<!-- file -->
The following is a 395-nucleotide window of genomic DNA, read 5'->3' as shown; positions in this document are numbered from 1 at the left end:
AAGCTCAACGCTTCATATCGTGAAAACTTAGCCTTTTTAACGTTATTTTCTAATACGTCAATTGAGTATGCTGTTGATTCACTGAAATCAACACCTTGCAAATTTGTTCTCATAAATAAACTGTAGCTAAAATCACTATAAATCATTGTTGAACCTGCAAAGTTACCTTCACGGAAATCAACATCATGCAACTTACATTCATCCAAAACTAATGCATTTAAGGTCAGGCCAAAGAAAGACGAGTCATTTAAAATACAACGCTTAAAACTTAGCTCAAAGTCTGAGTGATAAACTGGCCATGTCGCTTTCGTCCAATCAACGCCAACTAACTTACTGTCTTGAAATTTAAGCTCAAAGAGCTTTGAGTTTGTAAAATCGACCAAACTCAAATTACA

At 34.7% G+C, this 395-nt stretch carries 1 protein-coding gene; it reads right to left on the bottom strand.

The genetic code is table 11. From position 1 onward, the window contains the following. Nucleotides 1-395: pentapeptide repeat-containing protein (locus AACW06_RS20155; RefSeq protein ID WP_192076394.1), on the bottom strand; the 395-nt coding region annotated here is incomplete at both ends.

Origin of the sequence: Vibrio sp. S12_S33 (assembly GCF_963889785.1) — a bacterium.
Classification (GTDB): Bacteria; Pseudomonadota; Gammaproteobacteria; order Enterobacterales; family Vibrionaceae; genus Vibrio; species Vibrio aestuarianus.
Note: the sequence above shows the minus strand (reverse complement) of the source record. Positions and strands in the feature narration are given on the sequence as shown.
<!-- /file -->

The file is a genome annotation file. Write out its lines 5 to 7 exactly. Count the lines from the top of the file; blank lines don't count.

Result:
Origin of the sequence: Vibrio sp. S12_S33 (assembly GCF_963889785.1) — a bacterium.
Classification (GTDB): Bacteria; Pseudomonadota; Gammaproteobacteria; order Enterobacterales; family Vibrionaceae; genus Vibrio; species Vibrio aestuarianus.
Note: the sequence above shows the minus strand (reverse complement) of the source record. Positions and strands in the feature narration are given on the sequence as shown.